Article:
Last updated on July 14th, 2021 at 12:26 pm
Applicant taxpayer, a subsidiary of a company registered in Mauritius, provides maintenance services to foreign operated aircrafts under a Services Level Management Agreement with its parent company (IOAFC), which owns the aircrafts.he
The aircrafts are flown into Uganda strictly for service and maintenance. The taxpayer had been treating these maintenance services as zero-rated exports. URA reclassified the supplies as standard rated and assessed VAT of Shs. 311,093,947.
According to URA, the nature of the services offered by the applicant (repair, maintenance, service and overhaul of aircrafts) are performed and consumed in Uganda, thereby qualifying as a domestic or local supply which is subject to VAT at the standard rate of 18%.
The taxpayer argued that the maintenance services it supplies should be treated as export of services which attracts VAT at 0%. In their wisdom, since the owner of the aircrafts is located outside Uganda and the aircrafts operate outside Uganda, the maintenance services are consumed outside Uganda, even though the servicing of the aircrafts is performed at Entebbe. They relied on the tax law provision that an export of a service occurs if the services are supplied for use or consumption outside Uganda.
After a lengthy discourse on VAT as a transaction tax and not necessarily a tax on consumption, and the reasons in support of the question whether the services are used or consumed outside Uganda in order to amount to an export of services, the Tax Appeals Tribunal (TAT) half-heartedly came to the conclusion that the provision of maintenance services by the applicant is not a zero rated supply. That the services are standard rated and therefore attract VAT.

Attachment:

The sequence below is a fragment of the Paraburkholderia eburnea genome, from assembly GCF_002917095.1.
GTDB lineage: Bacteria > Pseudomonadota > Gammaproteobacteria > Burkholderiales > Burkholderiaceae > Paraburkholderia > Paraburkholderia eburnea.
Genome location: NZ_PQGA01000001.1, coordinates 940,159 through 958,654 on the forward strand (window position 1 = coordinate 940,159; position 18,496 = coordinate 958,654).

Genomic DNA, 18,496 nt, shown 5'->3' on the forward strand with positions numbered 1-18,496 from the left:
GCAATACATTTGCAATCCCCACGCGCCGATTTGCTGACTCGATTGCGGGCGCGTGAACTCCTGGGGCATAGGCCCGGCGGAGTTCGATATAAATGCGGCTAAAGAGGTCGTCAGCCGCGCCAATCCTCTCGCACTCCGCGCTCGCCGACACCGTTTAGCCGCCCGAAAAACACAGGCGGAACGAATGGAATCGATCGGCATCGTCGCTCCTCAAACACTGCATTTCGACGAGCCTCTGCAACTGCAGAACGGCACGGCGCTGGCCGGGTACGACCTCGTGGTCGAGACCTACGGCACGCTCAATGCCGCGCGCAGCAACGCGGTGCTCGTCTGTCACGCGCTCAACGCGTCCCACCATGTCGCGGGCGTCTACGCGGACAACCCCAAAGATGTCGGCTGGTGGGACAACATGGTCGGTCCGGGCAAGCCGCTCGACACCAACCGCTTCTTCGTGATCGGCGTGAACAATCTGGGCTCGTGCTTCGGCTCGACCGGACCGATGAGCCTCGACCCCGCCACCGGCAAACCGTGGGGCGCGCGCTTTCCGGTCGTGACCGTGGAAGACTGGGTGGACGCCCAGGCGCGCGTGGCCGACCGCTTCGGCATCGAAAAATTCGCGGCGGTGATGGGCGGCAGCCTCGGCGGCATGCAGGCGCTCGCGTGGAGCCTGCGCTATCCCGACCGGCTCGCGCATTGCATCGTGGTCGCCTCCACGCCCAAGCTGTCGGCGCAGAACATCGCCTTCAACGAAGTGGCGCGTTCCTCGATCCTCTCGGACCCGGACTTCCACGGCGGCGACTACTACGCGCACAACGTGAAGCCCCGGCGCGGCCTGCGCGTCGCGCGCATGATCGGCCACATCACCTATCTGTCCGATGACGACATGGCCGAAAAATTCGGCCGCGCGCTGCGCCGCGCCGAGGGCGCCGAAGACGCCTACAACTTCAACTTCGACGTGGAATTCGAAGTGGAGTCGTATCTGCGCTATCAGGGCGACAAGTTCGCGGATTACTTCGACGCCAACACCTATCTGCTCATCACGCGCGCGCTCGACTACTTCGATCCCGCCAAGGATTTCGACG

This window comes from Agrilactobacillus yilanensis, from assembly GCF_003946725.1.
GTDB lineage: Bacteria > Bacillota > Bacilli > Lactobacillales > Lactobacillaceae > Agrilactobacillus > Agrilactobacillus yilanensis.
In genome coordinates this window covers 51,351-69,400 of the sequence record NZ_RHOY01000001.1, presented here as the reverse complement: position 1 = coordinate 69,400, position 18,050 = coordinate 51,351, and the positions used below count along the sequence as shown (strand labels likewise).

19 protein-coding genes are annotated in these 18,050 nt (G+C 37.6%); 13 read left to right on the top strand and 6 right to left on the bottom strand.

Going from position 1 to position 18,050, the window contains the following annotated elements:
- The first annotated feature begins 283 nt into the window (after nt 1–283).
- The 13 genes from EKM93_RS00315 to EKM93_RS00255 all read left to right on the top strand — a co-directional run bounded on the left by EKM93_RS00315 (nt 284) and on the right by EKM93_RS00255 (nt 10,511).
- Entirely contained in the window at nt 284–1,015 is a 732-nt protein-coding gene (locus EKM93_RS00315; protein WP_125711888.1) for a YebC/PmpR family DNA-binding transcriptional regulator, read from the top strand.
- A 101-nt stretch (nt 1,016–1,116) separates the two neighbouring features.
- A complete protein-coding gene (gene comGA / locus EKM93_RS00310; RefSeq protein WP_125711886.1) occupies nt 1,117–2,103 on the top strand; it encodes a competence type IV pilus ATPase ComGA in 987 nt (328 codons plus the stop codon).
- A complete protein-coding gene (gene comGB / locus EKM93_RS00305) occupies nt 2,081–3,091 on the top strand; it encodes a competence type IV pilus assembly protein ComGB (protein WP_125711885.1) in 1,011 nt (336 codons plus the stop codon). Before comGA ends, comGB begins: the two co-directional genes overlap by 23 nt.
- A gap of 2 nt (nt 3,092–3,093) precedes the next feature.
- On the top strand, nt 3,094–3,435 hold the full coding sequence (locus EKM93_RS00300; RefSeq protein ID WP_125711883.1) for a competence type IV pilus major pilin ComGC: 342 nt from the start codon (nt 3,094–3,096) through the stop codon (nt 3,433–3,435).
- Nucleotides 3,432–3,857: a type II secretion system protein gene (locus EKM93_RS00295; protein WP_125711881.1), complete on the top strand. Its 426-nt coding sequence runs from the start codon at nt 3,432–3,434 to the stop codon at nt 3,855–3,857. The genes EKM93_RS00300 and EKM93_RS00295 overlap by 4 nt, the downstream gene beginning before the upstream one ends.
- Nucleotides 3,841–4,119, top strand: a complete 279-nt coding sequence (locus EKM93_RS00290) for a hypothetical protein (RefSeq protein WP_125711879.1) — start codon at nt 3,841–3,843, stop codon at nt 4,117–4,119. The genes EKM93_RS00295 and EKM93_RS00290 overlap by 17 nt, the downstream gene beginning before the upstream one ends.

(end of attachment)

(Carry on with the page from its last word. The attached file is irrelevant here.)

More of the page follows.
Based on my assessment, TAT arrived at the correct decision and ought to have accepted URA’s arguments. Being at cross-roads on account of conflicting persuasive precedents was, in my view, self-inflicted. The meaning given to an export of a service in paragraph 2 of the 3rd Schedule of the VAT Act merely needed to be interpreted in context.
All countries that adopt the destination principle of VAT apply zero-rating for export of goods or services. Under the destination principle, tax revenue belongs to the jurisdiction where consumption takes place. In Uganda, a supply of goods or services where the goods or services are exported from Uganda as part of the supply, are treated as zero-rated supplies.
Under the Act, goods are treated as exported from Uganda if the goods are delivered to, or made available at an address outside Uganda. Services, on the other hand, are treated as exported if the services were supplied by a person engaged exclusively in handling of goods for export at a port of exit; or if the services were supplied for use or consumption outside Uganda.
In both cases, the supplier must have documentary evidence to prove that the services are used or consumed outside Uganda.
For taxable goods, export is determined by reference to delivery of the goods to the recipient’s address. This is pretty much straight forward.
If the recipient’s address is Uganda, it is a domestic or local supply. If the recipient’s address is outside Uganda, it is an export. However, the same rule does not apply to a supply of services where export is determined by reference to the place of use or consumption.
Consuming is the act of using something. In my considered view, the act of consuming and the decision where the supply is consumed depends on the consumer and the nature of services supplied. In other words, two kinds of services need to be distinguished i.e. services where performance and consumption takes place at the same location; and services where performance and consumption do not necessarily take place at the same location.
The distinction is therefore between physical services whose performance and consumption occur at the same place and therefore qualify as domestic supplies; and electronic services where performance and consumption do not necessarily occur at the same place.
Electronic or digital supplies have the peculiarity that they are performed and then delivered, and therefore consumption occurs where the performed service is delivered.
If the parties feel the need to take this matter to higher levels for better jurisprudence, as recommended by TAT, it should be for the purpose of a more concise reasoning and not whether the maintenance services performed in Uganda qualify as exports or domestic supplies.